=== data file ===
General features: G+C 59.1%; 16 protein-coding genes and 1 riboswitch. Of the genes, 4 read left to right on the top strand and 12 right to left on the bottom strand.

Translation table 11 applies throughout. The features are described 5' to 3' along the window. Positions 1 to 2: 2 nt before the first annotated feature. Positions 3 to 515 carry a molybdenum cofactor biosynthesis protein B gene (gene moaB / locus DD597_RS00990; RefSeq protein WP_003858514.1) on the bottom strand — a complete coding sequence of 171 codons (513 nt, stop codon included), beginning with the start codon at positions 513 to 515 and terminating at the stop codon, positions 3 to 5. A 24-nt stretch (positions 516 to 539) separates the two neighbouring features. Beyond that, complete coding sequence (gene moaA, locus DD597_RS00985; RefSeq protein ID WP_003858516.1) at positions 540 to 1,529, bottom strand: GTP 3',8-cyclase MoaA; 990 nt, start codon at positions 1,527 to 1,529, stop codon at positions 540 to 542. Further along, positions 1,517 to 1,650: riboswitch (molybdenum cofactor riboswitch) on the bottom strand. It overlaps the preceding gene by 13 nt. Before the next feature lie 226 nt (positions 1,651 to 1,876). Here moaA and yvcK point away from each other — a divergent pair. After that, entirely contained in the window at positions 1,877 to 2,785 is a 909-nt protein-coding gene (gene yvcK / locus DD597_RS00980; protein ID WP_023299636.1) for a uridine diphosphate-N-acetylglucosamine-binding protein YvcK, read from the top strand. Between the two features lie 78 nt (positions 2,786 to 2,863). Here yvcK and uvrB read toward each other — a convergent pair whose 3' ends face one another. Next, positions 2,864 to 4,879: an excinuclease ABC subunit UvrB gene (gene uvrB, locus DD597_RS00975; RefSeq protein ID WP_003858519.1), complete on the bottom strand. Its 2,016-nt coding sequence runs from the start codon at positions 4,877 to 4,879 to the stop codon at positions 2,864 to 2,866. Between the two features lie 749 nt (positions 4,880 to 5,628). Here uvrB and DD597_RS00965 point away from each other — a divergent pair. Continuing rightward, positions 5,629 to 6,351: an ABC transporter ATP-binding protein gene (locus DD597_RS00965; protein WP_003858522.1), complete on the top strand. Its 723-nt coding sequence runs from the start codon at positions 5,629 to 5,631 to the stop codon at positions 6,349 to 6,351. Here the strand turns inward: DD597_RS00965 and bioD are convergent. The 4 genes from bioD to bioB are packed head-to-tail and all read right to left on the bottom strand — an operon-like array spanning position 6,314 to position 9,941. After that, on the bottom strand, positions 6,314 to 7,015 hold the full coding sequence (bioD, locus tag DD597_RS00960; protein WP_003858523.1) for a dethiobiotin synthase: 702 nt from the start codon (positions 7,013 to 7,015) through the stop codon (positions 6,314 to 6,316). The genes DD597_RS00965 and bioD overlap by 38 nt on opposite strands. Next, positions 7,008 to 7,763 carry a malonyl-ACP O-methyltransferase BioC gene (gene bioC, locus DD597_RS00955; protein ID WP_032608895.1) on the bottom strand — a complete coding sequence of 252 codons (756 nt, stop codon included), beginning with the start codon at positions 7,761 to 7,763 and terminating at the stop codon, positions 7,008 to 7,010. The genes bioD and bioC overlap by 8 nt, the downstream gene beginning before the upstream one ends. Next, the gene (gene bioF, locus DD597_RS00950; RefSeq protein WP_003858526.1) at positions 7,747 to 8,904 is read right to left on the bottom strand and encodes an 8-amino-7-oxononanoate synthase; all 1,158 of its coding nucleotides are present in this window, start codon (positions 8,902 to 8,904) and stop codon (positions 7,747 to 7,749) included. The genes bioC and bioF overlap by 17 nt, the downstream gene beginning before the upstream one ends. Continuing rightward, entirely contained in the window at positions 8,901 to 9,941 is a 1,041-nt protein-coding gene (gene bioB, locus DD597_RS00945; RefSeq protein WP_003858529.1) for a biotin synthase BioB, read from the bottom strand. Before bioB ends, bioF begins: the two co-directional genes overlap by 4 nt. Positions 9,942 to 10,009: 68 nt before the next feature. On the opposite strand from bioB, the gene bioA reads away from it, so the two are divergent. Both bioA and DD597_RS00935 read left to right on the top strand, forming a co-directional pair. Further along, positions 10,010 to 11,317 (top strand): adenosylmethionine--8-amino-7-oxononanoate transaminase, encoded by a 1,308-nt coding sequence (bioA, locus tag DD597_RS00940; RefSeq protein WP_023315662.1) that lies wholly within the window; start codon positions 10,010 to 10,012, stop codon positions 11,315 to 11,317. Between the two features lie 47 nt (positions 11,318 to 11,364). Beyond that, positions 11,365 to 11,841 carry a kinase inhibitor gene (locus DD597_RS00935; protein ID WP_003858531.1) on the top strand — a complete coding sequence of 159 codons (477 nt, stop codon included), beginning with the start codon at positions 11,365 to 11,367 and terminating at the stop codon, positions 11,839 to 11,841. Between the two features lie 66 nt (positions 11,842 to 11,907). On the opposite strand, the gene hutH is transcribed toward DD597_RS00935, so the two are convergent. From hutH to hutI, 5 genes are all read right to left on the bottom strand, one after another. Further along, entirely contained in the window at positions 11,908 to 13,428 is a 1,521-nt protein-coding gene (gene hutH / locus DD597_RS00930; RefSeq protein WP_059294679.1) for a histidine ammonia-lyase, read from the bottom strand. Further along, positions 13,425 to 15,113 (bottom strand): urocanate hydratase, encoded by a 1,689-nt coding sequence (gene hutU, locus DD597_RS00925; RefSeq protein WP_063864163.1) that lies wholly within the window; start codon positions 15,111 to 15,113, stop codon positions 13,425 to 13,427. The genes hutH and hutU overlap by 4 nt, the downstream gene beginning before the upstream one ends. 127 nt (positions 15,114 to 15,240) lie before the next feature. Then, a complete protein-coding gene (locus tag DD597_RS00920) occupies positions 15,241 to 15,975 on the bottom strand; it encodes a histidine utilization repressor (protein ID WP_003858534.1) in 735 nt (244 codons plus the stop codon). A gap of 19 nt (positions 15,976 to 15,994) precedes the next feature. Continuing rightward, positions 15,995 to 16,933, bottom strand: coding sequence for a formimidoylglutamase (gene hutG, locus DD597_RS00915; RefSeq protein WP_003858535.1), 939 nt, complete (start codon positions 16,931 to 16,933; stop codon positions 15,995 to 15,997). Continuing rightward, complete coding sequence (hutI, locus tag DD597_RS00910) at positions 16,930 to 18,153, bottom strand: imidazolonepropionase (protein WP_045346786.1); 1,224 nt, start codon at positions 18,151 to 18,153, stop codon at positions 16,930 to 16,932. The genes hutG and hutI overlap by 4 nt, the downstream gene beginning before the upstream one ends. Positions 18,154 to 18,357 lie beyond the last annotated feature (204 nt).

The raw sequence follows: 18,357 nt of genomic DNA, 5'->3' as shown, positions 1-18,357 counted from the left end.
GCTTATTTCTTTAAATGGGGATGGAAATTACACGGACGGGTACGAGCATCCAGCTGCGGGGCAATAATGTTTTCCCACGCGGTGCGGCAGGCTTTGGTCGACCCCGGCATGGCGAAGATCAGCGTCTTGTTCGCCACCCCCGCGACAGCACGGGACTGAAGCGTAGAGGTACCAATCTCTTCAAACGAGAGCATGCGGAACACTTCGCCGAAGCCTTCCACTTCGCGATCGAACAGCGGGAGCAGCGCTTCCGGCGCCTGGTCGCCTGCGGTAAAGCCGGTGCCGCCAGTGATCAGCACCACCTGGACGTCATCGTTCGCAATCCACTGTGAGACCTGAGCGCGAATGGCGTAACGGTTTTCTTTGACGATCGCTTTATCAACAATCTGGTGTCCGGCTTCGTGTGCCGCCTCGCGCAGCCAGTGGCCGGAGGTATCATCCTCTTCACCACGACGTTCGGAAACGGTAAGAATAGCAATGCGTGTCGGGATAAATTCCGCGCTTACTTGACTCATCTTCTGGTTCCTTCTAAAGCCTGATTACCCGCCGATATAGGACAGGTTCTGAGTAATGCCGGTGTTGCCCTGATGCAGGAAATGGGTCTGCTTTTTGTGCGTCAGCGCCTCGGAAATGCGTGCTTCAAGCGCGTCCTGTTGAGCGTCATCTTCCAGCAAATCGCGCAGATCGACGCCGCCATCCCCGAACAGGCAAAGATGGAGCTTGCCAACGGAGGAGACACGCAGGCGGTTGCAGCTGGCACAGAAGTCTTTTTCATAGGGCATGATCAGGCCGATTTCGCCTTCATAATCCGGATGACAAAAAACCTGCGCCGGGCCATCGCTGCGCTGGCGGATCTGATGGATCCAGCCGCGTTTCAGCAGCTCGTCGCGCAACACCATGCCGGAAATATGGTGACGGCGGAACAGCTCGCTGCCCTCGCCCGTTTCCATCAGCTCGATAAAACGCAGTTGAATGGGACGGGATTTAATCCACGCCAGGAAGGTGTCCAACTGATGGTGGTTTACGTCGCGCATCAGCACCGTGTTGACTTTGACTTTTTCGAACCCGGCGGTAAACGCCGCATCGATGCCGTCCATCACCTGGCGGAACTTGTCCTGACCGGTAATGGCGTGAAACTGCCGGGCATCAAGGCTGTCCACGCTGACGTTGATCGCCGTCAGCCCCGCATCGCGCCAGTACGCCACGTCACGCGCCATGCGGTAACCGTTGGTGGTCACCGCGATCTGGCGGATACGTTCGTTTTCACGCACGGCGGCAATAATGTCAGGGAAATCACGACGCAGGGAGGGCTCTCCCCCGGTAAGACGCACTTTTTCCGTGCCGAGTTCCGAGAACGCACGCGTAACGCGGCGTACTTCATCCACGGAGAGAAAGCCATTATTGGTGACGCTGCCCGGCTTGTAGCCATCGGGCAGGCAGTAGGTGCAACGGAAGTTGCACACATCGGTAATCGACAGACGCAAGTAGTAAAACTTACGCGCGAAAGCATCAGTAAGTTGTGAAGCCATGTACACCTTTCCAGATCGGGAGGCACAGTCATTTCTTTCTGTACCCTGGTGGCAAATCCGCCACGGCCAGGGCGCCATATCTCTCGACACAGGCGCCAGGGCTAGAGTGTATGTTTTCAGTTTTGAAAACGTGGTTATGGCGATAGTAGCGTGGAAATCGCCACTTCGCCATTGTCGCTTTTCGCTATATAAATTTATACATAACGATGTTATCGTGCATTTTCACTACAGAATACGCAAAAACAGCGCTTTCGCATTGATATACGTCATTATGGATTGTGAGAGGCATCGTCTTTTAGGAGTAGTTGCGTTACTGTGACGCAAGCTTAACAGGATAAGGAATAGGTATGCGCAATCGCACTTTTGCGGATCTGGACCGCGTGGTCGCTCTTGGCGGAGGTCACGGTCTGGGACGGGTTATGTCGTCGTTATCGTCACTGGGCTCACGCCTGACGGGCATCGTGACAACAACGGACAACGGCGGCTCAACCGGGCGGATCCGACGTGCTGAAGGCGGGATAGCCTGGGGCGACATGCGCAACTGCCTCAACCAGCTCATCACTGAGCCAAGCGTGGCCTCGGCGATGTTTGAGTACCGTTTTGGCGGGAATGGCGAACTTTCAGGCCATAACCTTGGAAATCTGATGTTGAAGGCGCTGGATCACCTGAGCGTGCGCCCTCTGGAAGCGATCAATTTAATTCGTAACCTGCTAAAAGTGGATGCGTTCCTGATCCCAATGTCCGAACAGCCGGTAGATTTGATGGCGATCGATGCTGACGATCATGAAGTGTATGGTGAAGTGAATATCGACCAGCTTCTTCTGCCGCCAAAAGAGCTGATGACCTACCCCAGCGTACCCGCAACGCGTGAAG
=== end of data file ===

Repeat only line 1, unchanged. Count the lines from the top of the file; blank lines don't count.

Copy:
General features: G+C 59.1%; 16 protein-coding genes and 1 riboswitch. Of the genes, 4 read left to right on the top strand and 12 right to left on the bottom strand.